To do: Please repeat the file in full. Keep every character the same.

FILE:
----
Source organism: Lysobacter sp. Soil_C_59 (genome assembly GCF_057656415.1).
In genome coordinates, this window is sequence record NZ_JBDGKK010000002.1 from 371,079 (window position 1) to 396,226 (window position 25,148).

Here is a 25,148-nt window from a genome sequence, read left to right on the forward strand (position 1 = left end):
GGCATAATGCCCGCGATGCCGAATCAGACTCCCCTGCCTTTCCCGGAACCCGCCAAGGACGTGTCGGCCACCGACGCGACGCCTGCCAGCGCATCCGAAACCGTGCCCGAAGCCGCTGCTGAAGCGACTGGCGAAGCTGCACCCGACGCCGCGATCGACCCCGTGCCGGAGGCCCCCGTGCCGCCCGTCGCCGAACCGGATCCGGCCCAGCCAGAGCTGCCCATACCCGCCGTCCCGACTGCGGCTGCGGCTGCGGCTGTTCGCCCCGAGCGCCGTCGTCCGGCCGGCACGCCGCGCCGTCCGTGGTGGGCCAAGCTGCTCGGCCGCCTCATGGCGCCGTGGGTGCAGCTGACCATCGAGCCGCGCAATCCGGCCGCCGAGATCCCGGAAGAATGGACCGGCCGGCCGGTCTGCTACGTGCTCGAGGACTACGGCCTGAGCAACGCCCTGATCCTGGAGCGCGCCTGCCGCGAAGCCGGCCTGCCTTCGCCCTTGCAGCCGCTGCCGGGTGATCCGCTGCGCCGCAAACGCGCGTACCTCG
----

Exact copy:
Source organism: Lysobacter sp. Soil_C_59 (genome assembly GCF_057656415.1).
In genome coordinates, this window is sequence record NZ_JBDGKK010000002.1 from 371,079 (window position 1) to 396,226 (window position 25,148).

Here is a 25,148-nt window from a genome sequence, read left to right on the forward strand (position 1 = left end):
GGCATAATGCCCGCGATGCCGAATCAGACTCCCCTGCCTTTCCCGGAACCCGCCAAGGACGTGTCGGCCACCGACGCGACGCCTGCCAGCGCATCCGAAACCGTGCCCGAAGCCGCTGCTGAAGCGACTGGCGAAGCTGCACCCGACGCCGCGATCGACCCCGTGCCGGAGGCCCCCGTGCCGCCCGTCGCCGAACCGGATCCGGCCCAGCCAGAGCTGCCCATACCCGCCGTCCCGACTGCGGCTGCGGCTGCGGCTGTTCGCCCCGAGCGCCGTCGTCCGGCCGGCACGCCGCGCCGTCCGTGGTGGGCCAAGCTGCTCGGCCGCCTCATGGCGCCGTGGGTGCAGCTGACCATCGAGCCGCGCAATCCGGCCGCCGAGATCCCGGAAGAATGGACCGGCCGGCCGGTCTGCTACGTGCTCGAGGACTACGGCCTGAGCAACGCCCTGATCCTGGAGCGCGCCTGCCGCGAAGCCGGCCTGCCTTCGCCCTTGCAGCCGCTGCCGGGTGATCCGCTGCGCCGCAAACGCGCGTACCTCG